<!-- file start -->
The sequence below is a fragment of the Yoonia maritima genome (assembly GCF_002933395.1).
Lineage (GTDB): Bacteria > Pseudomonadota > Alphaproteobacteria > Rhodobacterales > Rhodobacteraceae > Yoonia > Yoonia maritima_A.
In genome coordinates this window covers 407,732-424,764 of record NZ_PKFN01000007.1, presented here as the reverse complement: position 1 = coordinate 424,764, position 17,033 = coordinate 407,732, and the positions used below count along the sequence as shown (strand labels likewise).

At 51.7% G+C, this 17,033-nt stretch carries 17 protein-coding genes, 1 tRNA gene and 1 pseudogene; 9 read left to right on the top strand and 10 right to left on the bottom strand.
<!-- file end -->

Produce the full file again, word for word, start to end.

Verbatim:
The sequence below is a fragment of the Yoonia maritima genome (assembly GCF_002933395.1).
Lineage (GTDB): Bacteria > Pseudomonadota > Alphaproteobacteria > Rhodobacterales > Rhodobacteraceae > Yoonia > Yoonia maritima_A.
In genome coordinates this window covers 407,732-424,764 of record NZ_PKFN01000007.1, presented here as the reverse complement: position 1 = coordinate 424,764, position 17,033 = coordinate 407,732, and the positions used below count along the sequence as shown (strand labels likewise).

At 51.7% G+C, this 17,033-nt stretch carries 17 protein-coding genes, 1 tRNA gene and 1 pseudogene; 9 read left to right on the top strand and 10 right to left on the bottom strand.